A Republican, Hill was a partner and associate for McCormick, Barstow, Sheppard, Wayte and Carruth from 1983 to 1991. He graduated from California State University, Fresno and UC Hastings College of the Law.
Members of the Commission on Judicial Appointments who will consider Hill’s nomination are Chief Justice Ronald M. George, the commission’s chair; Attorney General Jerry Brown; and Fifth District Presiding Justice James A. Ardaiz.
Schwarzenegger nominated Hill to succeed Ardaiz, who said in June that he was stepping down when his term ends Jan. 2 rather than seeking retention to another 12-year term. Ardaiz said he was doing so to avoid a provision in the state Constitution that would bar him from accepting any other public posts if he stepped down before that term concluded in early 2023.
He also said he was announcing his retirement at that time to give Schwarzenegger adequate time to name a successor. Article VI, Sec. 16 of the California Constitution requires that the nominee be vetted by the State Bar Commission on Judicial Nominees Evaluation and confirmed by the Commission on Judicial Appointments prior to Sept. 16.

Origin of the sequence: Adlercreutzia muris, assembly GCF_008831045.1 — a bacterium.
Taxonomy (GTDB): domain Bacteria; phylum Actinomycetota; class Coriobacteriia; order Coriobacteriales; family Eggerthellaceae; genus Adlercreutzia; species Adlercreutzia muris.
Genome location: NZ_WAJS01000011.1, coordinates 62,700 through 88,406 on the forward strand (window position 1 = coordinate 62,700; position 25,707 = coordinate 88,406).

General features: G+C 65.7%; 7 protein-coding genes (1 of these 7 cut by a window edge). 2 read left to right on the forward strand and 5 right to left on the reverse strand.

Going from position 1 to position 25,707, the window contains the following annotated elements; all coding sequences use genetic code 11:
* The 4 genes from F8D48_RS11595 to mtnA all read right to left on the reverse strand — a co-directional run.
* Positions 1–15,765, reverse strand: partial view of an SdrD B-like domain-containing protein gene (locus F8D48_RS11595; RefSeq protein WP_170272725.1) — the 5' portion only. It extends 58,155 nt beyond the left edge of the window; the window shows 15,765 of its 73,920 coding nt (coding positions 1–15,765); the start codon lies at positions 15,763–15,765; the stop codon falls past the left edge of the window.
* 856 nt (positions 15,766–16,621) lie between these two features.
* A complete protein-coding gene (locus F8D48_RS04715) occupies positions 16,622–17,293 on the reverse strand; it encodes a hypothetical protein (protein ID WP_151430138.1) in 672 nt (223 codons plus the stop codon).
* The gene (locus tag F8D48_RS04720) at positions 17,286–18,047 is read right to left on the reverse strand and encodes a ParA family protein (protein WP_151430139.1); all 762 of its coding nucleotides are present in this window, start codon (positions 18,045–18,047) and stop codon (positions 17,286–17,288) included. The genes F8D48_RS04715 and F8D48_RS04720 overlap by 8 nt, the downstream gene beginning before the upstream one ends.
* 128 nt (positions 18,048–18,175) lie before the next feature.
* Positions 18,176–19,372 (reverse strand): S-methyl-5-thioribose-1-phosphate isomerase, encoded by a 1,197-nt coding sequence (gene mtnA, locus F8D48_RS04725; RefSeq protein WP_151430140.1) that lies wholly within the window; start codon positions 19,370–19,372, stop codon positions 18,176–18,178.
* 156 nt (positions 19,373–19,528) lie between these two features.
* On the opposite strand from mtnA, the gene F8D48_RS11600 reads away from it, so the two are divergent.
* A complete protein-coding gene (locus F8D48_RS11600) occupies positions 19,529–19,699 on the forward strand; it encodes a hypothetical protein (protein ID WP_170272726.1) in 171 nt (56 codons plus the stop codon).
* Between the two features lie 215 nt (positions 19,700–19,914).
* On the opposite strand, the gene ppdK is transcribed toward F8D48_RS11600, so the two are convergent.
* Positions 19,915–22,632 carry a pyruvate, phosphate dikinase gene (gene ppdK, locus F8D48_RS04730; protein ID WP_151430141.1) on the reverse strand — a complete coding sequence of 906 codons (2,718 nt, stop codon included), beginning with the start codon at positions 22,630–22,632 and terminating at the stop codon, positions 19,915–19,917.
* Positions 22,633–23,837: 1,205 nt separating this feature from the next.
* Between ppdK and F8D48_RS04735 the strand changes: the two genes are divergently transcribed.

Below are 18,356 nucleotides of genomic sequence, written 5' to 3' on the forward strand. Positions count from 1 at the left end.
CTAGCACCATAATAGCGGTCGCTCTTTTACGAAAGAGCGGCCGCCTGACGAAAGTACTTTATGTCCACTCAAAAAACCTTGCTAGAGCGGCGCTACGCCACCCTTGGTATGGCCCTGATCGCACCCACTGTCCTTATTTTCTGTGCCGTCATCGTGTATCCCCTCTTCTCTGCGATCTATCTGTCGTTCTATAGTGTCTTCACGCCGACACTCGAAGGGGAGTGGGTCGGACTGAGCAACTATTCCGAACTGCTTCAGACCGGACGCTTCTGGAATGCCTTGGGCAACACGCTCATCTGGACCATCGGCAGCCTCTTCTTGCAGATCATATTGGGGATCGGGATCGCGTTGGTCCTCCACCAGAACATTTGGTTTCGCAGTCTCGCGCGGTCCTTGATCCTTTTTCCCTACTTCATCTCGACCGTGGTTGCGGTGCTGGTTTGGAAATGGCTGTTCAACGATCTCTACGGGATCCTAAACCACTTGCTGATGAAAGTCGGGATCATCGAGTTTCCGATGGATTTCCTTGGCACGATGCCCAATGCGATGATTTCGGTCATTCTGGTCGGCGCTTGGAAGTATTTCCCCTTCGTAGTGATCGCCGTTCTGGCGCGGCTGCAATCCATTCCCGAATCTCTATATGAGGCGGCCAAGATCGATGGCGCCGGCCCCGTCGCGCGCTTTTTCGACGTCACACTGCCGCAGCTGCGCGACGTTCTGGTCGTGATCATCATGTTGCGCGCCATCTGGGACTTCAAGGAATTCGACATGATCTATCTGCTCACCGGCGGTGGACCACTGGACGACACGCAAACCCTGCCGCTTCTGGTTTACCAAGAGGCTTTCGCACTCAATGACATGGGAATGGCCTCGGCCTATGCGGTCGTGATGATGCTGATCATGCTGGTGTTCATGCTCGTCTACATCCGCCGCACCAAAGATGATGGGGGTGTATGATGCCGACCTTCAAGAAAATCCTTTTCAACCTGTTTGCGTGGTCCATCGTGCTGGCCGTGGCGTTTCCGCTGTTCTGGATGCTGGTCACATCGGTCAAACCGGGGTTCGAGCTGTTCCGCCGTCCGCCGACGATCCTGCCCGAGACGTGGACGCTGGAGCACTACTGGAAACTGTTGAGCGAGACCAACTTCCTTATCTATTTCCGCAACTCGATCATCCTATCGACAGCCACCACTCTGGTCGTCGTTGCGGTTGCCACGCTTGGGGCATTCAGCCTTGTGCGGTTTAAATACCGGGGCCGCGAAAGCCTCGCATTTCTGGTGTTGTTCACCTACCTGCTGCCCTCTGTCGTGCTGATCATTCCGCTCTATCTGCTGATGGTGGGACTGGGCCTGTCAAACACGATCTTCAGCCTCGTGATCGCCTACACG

If confirmed by then, Hill will appear on the Nov. 2 ballot. If not, the power to name the next presiding justice will go to whoever succeeds Schwarzenegger as governor in January. That currently is most likely Brown, the Democratic nominee, or former eBay CEO Meg Whitman, the Republican nominee.
Codrington, 50, was tapped to replace Justice Barton C. Gaut, who retired Feb. 28. The governor did not nominate anyone to serve the last 11 months of Gaut’s term, so Codrington would have to wait until the new term begins in January before taking office.
Like Hill, she must be confirmed by Sept. 16 and approved by voters in November or the power to name Gaut’s successor will go to the next governor.
Members of the Commission on Judicial Appointments who will consider Codrington’s nomination are George, Brown and the presiding justice of the Fourth District’s Div. Two: Manuel A. Ramirez. Ramirez is serving on the commission due to the unavailability of Div. Three Presiding Justice David Sills, the Fourth District’s senior presiding justice, a spokesperson for the chief justice explained.